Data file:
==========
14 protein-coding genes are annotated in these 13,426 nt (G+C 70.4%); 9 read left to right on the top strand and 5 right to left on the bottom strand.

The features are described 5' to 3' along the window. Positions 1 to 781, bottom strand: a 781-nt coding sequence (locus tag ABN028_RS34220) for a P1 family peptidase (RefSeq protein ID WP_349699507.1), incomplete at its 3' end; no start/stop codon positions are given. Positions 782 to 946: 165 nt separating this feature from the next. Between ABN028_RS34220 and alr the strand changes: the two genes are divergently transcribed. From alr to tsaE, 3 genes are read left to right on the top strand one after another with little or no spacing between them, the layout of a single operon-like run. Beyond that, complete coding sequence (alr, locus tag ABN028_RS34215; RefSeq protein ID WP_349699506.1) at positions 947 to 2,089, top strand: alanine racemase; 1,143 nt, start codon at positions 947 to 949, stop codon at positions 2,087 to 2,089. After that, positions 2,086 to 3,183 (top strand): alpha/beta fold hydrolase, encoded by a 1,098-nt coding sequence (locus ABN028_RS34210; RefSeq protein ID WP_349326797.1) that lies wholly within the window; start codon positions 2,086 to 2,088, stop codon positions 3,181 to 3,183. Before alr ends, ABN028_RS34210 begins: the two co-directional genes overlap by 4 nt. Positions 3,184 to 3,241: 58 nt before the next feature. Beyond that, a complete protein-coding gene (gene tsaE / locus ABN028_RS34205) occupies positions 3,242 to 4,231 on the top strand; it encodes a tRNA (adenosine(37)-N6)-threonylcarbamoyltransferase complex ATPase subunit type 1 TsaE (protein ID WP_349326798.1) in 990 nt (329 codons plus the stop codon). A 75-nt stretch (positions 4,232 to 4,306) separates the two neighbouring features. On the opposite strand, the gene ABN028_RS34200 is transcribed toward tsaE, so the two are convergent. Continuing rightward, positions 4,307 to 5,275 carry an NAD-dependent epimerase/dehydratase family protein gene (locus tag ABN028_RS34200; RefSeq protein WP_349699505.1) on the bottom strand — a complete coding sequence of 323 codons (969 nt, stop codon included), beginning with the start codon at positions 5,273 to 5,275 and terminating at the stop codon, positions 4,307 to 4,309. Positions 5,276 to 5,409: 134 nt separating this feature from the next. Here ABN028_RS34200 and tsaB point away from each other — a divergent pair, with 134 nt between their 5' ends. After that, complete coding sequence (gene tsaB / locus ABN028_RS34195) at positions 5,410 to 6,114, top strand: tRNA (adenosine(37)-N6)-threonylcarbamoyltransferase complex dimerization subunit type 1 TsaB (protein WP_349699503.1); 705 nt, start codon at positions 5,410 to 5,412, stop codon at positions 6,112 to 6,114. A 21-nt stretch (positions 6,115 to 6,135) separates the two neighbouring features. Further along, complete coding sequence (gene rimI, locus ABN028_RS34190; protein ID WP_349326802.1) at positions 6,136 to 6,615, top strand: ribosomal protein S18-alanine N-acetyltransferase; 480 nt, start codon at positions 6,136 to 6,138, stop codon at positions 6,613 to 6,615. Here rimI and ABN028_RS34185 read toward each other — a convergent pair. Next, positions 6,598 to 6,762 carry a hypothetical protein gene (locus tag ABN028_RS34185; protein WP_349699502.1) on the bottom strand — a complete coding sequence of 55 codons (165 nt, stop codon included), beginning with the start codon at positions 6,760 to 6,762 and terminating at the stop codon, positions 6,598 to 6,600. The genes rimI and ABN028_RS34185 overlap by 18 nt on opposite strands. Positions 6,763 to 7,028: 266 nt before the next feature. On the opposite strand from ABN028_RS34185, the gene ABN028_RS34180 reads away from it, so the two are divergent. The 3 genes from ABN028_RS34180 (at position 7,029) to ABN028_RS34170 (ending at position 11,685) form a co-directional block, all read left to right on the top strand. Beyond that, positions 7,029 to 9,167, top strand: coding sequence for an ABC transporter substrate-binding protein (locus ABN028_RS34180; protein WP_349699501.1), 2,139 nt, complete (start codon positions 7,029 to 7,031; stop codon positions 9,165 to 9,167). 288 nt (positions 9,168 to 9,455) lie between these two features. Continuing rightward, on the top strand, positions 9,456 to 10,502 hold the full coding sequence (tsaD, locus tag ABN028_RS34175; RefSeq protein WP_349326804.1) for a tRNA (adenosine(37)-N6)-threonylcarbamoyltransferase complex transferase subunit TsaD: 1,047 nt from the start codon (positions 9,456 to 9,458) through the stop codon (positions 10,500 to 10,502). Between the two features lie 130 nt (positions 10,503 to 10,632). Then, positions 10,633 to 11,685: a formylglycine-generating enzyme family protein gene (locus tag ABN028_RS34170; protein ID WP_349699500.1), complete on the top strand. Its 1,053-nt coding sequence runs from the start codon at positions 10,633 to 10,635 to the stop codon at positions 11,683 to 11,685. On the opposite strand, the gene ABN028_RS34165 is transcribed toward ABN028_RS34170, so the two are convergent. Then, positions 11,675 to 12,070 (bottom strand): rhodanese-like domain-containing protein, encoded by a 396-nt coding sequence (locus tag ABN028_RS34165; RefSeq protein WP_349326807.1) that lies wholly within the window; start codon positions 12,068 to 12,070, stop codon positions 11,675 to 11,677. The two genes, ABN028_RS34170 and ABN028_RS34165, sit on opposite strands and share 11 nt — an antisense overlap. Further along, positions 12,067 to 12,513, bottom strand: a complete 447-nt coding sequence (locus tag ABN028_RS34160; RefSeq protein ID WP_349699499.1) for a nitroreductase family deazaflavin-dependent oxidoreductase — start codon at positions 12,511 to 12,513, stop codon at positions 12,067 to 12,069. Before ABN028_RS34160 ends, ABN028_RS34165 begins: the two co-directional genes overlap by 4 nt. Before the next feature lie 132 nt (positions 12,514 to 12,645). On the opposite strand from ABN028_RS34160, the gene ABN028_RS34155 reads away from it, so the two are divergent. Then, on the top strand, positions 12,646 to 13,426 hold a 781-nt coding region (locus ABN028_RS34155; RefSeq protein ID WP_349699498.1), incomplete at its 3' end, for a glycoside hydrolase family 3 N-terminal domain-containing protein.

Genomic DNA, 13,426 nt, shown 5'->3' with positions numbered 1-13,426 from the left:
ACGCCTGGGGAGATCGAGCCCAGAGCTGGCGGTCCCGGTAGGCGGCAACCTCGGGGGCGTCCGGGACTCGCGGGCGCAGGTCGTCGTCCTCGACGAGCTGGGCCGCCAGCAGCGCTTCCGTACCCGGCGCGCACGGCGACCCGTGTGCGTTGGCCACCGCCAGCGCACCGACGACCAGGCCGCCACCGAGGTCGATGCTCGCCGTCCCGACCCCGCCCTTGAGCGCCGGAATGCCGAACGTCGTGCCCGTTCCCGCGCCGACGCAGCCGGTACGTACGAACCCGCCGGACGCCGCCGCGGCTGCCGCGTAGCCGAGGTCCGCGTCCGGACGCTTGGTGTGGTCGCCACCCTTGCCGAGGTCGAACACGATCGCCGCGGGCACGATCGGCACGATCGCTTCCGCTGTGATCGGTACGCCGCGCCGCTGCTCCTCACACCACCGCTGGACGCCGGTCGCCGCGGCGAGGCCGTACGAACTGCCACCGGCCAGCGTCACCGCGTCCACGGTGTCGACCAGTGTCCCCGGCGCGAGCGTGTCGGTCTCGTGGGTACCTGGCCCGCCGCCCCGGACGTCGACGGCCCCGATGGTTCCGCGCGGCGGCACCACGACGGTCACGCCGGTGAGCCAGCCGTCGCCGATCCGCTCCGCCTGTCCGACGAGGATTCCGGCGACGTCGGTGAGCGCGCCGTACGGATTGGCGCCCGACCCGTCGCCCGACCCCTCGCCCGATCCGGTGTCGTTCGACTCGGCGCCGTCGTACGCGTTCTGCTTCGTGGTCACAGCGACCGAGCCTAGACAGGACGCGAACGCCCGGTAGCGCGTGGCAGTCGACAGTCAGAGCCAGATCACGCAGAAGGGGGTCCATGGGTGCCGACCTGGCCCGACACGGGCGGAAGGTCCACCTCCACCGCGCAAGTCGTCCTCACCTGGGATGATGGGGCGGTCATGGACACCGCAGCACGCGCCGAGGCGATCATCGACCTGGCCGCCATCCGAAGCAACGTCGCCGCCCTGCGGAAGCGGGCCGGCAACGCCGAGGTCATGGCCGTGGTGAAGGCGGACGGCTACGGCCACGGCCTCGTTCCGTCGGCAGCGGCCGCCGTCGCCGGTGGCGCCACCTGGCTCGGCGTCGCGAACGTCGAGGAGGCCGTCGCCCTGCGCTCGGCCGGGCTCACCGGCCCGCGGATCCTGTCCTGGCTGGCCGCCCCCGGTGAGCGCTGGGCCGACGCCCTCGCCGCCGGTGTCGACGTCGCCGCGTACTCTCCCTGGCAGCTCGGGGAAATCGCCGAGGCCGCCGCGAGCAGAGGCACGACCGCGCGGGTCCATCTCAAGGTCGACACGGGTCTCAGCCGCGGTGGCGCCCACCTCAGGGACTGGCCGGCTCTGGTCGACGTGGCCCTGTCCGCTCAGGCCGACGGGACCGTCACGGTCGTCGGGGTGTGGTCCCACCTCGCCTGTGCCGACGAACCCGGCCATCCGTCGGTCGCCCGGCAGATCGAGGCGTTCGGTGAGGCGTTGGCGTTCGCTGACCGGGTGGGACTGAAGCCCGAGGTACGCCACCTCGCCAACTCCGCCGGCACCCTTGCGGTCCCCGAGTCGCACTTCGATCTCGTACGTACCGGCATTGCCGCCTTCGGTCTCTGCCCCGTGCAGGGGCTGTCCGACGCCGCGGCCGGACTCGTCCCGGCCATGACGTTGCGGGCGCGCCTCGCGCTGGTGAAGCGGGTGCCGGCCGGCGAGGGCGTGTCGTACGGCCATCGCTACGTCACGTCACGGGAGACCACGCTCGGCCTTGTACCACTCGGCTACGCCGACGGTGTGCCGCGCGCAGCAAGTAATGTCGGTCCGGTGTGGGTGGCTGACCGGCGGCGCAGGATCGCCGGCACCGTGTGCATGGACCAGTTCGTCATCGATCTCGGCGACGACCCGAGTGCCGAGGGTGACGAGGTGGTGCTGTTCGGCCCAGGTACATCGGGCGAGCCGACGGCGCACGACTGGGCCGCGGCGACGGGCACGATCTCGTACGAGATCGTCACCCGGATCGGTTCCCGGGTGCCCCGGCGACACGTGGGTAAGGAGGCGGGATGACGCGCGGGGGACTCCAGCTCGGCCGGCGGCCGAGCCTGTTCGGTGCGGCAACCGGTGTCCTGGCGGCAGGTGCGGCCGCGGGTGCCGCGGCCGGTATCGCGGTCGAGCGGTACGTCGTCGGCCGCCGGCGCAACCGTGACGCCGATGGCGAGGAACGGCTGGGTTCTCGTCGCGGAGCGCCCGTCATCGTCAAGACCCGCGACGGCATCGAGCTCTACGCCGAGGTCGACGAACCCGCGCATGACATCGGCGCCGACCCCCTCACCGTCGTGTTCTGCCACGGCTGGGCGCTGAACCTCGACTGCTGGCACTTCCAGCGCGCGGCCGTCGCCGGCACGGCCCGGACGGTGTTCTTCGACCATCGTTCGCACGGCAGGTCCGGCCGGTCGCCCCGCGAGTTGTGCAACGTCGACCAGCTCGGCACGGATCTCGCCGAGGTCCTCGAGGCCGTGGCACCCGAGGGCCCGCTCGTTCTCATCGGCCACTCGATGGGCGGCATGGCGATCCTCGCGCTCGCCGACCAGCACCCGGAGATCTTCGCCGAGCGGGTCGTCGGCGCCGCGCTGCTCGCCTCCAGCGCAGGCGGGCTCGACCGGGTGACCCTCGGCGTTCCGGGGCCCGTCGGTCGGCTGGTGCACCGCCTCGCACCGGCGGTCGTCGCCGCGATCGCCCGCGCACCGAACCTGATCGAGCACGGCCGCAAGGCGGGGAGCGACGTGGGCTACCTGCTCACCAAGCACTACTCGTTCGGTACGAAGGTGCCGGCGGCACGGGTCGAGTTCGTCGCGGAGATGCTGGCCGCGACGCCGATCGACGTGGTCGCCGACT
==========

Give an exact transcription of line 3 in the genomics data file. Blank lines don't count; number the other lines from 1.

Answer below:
Genomic DNA, 13,426 nt, shown 5'->3' with positions numbered 1-13,426 from the left: